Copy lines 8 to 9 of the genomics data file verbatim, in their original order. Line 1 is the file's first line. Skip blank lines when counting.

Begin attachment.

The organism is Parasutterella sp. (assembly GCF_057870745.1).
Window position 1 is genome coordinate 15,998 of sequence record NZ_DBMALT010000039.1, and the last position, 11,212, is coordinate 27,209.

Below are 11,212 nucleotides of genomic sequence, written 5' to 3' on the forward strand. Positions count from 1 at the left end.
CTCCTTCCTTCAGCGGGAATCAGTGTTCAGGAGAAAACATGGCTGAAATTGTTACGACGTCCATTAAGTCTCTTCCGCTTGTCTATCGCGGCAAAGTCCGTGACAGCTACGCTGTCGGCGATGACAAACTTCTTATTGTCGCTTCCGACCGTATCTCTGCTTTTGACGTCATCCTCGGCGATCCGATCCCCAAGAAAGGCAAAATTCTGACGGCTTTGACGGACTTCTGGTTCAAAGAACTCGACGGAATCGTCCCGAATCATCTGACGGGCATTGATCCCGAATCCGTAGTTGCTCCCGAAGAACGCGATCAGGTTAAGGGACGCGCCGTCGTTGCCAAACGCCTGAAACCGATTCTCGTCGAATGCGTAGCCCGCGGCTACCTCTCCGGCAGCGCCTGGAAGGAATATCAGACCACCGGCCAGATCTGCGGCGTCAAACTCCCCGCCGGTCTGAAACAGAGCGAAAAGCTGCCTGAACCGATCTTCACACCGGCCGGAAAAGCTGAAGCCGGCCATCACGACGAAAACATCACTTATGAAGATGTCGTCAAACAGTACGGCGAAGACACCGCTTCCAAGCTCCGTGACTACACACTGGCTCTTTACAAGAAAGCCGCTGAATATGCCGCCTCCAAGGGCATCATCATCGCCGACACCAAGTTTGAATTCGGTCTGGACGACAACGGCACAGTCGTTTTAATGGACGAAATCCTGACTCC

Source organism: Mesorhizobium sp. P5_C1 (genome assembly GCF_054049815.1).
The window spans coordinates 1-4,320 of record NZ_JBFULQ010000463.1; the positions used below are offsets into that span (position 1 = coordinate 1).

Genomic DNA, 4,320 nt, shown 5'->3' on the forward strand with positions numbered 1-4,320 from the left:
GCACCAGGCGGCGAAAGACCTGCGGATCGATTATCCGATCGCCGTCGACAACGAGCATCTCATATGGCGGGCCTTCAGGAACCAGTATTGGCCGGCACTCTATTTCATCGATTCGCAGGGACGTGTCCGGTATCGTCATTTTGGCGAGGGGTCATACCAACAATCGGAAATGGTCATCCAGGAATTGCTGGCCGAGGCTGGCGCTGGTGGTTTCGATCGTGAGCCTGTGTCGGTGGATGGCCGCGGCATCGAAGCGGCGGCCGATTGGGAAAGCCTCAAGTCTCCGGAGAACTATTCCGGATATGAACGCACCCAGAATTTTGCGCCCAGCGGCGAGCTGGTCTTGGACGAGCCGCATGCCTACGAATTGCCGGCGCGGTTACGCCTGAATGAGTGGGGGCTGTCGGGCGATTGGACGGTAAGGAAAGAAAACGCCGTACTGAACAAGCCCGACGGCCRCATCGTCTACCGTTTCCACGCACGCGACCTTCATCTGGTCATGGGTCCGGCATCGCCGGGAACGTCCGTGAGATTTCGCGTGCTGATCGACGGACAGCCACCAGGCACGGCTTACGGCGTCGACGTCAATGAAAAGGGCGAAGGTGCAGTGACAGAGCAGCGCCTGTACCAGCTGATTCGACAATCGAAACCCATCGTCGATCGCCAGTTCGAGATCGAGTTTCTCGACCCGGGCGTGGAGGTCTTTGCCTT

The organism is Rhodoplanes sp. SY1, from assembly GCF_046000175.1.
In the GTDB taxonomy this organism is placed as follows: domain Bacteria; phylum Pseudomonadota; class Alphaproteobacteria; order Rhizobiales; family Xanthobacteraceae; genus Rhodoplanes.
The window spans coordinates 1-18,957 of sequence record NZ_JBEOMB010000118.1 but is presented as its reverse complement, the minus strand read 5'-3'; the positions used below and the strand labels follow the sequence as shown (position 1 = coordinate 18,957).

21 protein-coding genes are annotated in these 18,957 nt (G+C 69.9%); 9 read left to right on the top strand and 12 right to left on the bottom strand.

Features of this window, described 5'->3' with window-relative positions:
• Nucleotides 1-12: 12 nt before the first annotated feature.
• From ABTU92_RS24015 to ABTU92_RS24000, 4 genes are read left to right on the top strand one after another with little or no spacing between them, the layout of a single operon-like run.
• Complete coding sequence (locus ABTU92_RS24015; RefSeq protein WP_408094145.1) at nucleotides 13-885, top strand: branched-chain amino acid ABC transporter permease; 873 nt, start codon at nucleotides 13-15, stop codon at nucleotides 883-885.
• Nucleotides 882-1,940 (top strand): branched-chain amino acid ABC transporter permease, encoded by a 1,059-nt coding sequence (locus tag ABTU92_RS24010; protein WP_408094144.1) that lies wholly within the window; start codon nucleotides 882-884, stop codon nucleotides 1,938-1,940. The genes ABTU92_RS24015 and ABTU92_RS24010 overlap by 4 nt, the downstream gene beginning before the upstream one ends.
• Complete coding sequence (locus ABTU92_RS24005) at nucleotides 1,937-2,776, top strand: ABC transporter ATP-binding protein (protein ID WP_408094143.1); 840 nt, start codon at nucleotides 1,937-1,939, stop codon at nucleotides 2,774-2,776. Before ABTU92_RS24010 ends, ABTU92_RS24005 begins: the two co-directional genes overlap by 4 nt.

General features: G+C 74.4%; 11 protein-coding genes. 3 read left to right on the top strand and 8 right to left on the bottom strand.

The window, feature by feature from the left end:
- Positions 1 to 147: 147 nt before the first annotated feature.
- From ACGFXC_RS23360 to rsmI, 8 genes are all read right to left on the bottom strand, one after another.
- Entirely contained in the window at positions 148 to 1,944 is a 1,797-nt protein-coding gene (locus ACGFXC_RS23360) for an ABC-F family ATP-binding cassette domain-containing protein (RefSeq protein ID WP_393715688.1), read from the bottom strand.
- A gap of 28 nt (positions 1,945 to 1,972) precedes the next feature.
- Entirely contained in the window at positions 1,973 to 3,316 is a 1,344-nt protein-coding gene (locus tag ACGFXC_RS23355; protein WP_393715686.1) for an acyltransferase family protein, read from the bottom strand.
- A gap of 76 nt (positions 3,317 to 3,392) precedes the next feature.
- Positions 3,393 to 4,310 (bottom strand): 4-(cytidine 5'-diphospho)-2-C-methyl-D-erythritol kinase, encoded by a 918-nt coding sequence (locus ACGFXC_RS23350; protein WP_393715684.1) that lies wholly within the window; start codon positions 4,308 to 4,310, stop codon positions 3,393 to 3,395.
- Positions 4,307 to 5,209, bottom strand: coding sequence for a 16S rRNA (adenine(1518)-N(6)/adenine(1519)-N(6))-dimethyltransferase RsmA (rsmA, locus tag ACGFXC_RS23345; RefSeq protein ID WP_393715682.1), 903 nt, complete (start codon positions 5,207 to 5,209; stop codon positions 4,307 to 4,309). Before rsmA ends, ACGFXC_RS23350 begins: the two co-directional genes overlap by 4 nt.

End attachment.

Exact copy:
GCACCAGGCGGCGAAAGACCTGCGGATCGATTATCCGATCGCCGTCGACAACGAGCATCTCATATGGCGGGCCTTCAGGAACCAGTATTGGCCGGCACTCTATTTCATCGATTCGCAGGGACGTGTCCGGTATCGTCATTTTGGCGAGGGGTCATACCAACAATCGGAAATGGTCATCCAGGAATTGCTGGCCGAGGCTGGCGCTGGTGGTTTCGATCGTGAGCCTGTGTCGGTGGATGGCCGCGGCATCGAAGCGGCGGCCGATTGGGAAAGCCTCAAGTCTCCGGAGAACTATTCCGGATATGAACGCACCCAGAATTTTGCGCCCAGCGGCGAGCTGGTCTTGGACGAGCCGCATGCCTACGAATTGCCGGCGCGGTTACGCCTGAATGAGTGGGGGCTGTCGGGCGATTGGACGGTAAGGAAAGAAAACGCCGTACTGAACAAGCCCGACGGCCRCATCGTCTACCGTTTCCACGCACGCGACCTTCATCTGGTCATGGGTCCGGCATCGCCGGGAACGTCCGTGAGATTTCGCGTGCTGATCGACGGACAGCCACCAGGCACGGCTTACGGCGTCGACGTCAATGAAAAGGGCGAAGGTGCAGTGACAGAGCAGCGCCTGTACCAGCTGATTCGACAATCGAAACCCATCGTCGATCGCCAGTTCGAGATCGAGTTTCTCGACCCGGGCGTGGAGGTCTTTGCCTT

The organism is Rhodoplanes sp. SY1, from assembly GCF_046000175.1.